Myra Archaeological Site is 141 km (87 mile) far to Antalya centurum. The rock tombs, Lycian inscriptions and coins show that Myra was settled from at least the 5th century B.C. According to Strabon, Myra was one of the six leading cities of the Lycian League, and was then named Myrrh in Lycian inscriptions. The 2nd century A.D. was a period of great development in Myra. Many buildings were constructed and restored by the rich Lycians in the city which was the Metropolis of the Lycian League. During the Byzantine period Myra was the leading city of the region for religion and administration. It achieved its popularity through the Church of Saint Nicholas, which was built for Saint Nicholas (Santa Claus) who was the Bishop of the city in the 4th century A.D. Myra lost its importance after the 7th century, a consequence of earthquakes, floods with alluvial silt deposited by the river and because of the Muslims coastal raids; and in consequence was reduced to county status after the 12th century. Its remaining consists of a theatre to the south of the acropolis and rock-cut tombs on both sides of the theatre. Inspections have shown that -except for the erecting, firmly built walls from the Roman period- other wall remains dating from the Hellenistic period and even from the 5th century B.C. can be found on top of the acropolis and thereabouts.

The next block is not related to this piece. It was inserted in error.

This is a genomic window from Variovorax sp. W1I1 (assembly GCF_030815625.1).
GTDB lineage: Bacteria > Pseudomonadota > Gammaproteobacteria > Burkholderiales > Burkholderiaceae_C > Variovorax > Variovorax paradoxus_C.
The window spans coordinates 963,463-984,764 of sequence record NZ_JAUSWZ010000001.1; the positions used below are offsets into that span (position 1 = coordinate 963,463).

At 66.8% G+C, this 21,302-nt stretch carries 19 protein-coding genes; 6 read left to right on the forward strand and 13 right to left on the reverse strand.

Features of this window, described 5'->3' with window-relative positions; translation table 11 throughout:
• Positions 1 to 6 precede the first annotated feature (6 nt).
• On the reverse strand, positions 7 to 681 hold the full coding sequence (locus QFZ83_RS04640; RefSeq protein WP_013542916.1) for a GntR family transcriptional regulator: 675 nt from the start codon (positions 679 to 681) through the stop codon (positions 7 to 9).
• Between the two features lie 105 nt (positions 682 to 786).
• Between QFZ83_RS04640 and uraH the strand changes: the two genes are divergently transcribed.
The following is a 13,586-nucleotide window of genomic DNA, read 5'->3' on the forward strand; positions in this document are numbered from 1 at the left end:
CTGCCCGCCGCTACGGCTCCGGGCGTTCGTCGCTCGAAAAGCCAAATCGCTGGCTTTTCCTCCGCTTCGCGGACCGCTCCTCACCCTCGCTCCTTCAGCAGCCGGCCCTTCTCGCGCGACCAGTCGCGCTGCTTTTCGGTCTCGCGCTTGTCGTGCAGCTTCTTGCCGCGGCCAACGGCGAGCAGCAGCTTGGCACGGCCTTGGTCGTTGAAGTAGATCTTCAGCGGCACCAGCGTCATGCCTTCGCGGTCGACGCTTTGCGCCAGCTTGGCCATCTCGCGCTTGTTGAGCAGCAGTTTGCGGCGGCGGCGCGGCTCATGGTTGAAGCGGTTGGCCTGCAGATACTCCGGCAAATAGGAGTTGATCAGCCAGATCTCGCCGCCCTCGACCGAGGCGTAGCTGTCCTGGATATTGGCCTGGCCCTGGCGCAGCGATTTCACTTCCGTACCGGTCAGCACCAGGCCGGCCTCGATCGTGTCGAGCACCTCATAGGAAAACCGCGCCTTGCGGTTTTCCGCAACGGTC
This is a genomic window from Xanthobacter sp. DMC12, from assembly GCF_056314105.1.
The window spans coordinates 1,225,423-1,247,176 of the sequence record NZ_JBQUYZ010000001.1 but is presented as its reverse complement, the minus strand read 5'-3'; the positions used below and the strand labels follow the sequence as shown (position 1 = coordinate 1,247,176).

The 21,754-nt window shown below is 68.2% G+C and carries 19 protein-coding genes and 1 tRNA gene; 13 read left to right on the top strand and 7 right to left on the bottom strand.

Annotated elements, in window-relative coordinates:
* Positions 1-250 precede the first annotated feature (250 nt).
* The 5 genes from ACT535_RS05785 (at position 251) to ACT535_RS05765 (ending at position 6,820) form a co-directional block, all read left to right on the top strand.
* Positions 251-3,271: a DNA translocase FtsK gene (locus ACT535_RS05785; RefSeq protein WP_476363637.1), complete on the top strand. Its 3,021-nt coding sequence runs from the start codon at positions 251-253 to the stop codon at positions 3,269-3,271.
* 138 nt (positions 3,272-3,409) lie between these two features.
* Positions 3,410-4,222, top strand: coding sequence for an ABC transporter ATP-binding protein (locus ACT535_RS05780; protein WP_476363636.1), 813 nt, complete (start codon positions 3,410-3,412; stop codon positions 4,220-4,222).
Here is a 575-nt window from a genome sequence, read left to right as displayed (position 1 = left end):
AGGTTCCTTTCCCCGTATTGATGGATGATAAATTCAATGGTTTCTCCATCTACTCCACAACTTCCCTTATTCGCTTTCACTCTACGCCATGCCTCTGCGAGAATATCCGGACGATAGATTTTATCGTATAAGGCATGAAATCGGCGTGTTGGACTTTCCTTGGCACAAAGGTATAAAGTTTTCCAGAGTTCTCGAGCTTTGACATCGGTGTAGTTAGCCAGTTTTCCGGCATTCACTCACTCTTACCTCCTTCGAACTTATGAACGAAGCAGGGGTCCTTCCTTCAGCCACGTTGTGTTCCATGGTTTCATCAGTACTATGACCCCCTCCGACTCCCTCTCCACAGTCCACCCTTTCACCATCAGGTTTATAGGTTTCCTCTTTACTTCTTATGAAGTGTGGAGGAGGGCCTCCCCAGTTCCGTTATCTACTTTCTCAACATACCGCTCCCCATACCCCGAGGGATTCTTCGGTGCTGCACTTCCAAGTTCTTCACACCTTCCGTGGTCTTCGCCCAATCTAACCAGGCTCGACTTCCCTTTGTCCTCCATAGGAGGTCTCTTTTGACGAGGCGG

Open daily between 09:00-17:00
Address: Demre – Antalya
Tel: +90.242. 871 68 21
Admission: 15 TL

* Ticket booths are closing 30 minutes or an hour before the museum closing time*

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